4. Thifty does not have to be tacky. In the time I have spent rebuilding my closet, I have not turned to any bad habits or abusing shopping practices. I think I got a little obnoxious with my referrals to Shopkick, but I had a big goal (which I reach today, by the way, of getting my favorite perfume all on Sephora giftcards). Other than that, it’s been important to me to keep it smart and fun, but classy.

I am 6-months new to this, so I am sure there are a ton of other hacks and tips for rebuilding a closet and one’s beauty stash. I would love to learn more to anyone reading who may want to share.

Prayers and Altars

I grew up around altars. Little make shift altars made from spare glass tables that my family’s witches would decorate with cheap, water-stained doilies from the dollar store.

Wait. I am not being fair when I said they are witches. I do not really have any witches in my family, but growing up around a lot of ladies who prayed a lot–to God, to Jesus, to saints and other Afro deities whose names were all robust and full of diphthongs in their pronunciation–I always imaged that I grew up around witches.

Truth is, I never felt comfortable in thinking too much in the unseen. I know I was supposed to believe in someone named Papa Dios and a bloody-faced Jesus, but I was also told to believe in the seen –that statue of the gorgeous Saint Barbara, the morose Virgin Mary, the list of saints that decked the churches and altars unto which I grew up kneeling.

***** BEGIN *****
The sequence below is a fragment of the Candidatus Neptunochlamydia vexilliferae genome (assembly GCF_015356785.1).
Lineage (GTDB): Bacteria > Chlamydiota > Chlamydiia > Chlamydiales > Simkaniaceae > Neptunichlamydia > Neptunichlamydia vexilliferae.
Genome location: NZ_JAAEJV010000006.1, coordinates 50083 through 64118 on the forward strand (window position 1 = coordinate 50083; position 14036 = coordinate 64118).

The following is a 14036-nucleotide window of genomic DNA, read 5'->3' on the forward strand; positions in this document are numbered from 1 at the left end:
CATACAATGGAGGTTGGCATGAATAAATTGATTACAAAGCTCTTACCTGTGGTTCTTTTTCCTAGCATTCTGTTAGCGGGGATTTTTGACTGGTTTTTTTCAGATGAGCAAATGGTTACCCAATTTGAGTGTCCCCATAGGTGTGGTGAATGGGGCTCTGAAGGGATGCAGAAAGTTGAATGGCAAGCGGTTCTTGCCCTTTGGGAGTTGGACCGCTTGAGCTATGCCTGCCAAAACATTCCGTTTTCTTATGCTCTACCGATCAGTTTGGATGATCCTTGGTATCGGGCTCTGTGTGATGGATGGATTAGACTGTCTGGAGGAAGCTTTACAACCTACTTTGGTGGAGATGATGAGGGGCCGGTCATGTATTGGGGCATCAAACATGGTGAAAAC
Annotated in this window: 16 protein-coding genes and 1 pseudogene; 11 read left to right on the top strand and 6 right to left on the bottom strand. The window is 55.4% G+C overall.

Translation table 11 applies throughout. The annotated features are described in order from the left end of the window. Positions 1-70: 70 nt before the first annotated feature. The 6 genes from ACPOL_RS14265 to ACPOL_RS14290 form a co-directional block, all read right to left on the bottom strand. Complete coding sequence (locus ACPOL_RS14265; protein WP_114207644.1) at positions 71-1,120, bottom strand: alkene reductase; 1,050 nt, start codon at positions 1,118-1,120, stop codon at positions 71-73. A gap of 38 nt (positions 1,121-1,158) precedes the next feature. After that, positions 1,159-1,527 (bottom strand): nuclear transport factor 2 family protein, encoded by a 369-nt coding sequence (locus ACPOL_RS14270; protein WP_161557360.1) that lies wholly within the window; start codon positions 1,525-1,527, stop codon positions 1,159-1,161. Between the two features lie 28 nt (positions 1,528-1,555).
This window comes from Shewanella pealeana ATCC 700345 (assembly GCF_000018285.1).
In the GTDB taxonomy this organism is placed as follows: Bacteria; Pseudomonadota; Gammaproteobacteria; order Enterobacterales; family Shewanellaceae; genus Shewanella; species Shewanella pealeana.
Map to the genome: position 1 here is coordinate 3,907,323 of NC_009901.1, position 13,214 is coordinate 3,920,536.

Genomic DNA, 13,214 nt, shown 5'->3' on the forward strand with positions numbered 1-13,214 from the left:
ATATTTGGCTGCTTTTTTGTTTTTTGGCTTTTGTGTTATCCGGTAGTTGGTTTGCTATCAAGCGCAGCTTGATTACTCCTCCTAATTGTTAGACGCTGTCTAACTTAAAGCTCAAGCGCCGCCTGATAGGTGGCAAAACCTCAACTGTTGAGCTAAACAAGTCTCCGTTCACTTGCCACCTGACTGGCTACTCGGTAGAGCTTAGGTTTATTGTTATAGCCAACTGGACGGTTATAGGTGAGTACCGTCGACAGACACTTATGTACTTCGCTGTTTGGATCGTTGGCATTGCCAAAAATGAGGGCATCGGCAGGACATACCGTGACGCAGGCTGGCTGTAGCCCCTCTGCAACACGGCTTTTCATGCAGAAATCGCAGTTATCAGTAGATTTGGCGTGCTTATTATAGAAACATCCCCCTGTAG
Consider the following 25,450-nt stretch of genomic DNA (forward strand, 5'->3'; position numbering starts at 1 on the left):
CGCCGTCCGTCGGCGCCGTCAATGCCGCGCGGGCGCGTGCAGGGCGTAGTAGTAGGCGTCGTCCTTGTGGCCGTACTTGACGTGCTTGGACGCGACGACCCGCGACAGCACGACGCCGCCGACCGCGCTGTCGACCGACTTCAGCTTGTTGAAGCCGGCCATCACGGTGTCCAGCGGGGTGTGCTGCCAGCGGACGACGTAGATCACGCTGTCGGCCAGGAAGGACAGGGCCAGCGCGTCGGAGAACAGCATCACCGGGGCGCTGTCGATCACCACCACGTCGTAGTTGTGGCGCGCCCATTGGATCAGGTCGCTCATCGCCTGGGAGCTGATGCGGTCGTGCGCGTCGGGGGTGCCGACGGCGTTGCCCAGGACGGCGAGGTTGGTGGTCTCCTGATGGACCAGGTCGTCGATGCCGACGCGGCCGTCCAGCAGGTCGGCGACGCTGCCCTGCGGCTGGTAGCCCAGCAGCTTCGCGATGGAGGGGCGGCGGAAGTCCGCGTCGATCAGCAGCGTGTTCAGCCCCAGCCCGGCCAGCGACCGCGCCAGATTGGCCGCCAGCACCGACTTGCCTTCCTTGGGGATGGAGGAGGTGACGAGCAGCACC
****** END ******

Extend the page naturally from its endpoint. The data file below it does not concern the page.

I also did not like to pray on cue. I spent most Sunday admiring stained glass windows, growing increasingly uncomfortable while sitting on wooden pews; I used to narrated the stories of all the saints that surrounded me. I thought about the personal details in their lives, such as the food they ate and the way they may have laughed at jokes. I had to humanize them in the churches that would treat them as deities. I needed to know all of their stories.

I also wasn’t one much for confession. I felt uncomfortable sharing sins with a strange man in a black suit. When I would confess, I always went through the same list of sins that included disobeying my parents, having bad thoughts and saying bad words. I always received 5 Hail Mary’s and 5 Our Fathers as penance. I never completed my penance, but I always felt bad about lying to the priest and asked God to forgive me for that. Pretending to pray became an art because it meant that I could kneel at the very front of the altar until I was finished. I didn’t have to return to the wooden pew and the teachers could not say anything to me because they would not dare interrupt my penance.